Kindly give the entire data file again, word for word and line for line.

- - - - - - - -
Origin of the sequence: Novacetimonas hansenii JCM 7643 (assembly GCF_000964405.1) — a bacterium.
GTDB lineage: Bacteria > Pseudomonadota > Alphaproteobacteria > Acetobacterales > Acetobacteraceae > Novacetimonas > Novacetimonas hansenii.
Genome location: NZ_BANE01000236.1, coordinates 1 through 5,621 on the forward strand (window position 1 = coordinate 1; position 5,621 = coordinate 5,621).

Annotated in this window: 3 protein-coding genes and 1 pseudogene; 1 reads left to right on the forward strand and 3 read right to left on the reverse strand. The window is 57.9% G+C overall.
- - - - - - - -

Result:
Origin of the sequence: Novacetimonas hansenii JCM 7643 (assembly GCF_000964405.1) — a bacterium.
GTDB lineage: Bacteria > Pseudomonadota > Alphaproteobacteria > Acetobacterales > Acetobacteraceae > Novacetimonas > Novacetimonas hansenii.
Genome location: NZ_BANE01000236.1, coordinates 1 through 5,621 on the forward strand (window position 1 = coordinate 1; position 5,621 = coordinate 5,621).

Annotated in this window: 3 protein-coding genes and 1 pseudogene; 1 reads left to right on the forward strand and 3 read right to left on the reverse strand. The window is 57.9% G+C overall.